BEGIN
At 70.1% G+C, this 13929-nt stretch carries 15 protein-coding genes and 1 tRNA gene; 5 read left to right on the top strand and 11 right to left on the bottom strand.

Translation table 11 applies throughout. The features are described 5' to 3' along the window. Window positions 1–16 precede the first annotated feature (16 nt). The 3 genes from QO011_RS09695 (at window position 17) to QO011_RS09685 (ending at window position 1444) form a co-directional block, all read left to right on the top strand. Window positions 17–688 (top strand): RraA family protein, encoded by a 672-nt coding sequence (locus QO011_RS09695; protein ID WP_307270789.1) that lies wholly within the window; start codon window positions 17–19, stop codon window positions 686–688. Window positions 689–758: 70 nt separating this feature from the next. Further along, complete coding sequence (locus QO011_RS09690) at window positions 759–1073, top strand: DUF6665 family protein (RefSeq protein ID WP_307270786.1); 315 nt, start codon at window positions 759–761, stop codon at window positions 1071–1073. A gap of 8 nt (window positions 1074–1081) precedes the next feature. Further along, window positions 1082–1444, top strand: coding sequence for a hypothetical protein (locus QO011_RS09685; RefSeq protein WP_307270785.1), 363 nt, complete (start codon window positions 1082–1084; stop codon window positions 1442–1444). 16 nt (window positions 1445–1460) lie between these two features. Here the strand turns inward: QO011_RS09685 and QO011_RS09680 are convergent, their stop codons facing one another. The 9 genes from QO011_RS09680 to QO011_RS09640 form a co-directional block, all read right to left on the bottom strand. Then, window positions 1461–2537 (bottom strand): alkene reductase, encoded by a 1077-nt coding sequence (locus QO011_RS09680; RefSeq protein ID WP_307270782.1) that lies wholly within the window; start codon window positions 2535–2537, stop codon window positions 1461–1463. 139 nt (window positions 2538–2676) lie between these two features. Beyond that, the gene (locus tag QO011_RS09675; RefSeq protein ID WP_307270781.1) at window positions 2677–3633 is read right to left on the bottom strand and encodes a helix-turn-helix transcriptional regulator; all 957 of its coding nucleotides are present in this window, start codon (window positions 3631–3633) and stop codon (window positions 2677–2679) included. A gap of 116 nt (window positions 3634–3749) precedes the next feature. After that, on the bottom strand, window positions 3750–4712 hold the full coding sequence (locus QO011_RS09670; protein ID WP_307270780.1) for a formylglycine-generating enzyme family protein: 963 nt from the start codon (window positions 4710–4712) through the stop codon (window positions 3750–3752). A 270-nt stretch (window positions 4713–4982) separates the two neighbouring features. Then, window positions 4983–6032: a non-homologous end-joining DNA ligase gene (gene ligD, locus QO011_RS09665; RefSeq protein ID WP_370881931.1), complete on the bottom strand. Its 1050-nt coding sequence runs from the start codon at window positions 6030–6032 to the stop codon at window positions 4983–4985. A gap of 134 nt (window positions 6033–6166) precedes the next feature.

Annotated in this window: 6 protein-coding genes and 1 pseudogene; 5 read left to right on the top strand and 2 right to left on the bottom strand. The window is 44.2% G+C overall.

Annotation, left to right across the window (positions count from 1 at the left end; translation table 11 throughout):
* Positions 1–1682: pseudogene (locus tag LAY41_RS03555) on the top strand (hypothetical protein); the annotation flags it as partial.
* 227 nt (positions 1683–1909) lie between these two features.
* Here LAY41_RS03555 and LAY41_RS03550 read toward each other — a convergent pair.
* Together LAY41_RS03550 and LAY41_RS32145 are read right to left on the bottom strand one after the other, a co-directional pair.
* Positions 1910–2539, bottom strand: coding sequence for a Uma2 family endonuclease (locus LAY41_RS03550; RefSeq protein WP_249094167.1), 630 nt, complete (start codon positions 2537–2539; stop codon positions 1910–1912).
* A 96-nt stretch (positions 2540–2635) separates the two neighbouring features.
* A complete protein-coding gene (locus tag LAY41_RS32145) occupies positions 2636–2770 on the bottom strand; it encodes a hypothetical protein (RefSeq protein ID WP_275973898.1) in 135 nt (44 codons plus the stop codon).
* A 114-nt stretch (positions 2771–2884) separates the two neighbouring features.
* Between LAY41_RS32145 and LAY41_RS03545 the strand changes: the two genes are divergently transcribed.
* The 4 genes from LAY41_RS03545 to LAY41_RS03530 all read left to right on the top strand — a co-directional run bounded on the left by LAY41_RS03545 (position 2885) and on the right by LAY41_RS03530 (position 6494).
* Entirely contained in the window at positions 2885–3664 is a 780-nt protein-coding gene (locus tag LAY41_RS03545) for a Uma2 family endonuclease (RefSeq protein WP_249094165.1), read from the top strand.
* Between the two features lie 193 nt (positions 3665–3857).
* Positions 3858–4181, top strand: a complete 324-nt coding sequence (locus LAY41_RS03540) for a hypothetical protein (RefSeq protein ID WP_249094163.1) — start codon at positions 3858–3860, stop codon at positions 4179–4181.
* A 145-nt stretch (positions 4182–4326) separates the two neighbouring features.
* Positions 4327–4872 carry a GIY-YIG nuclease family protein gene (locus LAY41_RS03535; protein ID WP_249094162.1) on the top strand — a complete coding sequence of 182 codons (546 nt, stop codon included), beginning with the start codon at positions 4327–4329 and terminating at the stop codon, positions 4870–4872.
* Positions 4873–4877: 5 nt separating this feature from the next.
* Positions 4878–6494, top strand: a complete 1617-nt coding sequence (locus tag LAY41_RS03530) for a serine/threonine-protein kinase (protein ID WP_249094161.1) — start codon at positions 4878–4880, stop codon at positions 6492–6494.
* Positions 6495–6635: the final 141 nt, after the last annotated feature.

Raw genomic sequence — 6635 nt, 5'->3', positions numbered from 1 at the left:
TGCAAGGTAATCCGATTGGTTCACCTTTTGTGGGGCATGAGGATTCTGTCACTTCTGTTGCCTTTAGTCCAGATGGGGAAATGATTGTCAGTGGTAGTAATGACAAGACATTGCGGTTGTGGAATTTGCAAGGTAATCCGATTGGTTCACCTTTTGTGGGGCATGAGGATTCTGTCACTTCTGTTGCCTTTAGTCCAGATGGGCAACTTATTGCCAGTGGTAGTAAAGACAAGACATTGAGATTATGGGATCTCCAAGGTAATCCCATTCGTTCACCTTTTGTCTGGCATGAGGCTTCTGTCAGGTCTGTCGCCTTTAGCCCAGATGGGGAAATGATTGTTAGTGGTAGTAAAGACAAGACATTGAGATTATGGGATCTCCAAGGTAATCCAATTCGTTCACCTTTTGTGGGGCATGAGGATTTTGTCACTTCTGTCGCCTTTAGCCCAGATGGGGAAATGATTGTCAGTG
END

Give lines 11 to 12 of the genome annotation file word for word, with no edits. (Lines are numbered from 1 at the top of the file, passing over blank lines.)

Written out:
* A complete protein-coding gene (locus tag LAY41_RS32145) occupies positions 2636–2770 on the bottom strand; it encodes a hypothetical protein (RefSeq protein ID WP_275973898.1) in 135 nt (44 codons plus the stop codon).
* A 114-nt stretch (positions 2771–2884) separates the two neighbouring features.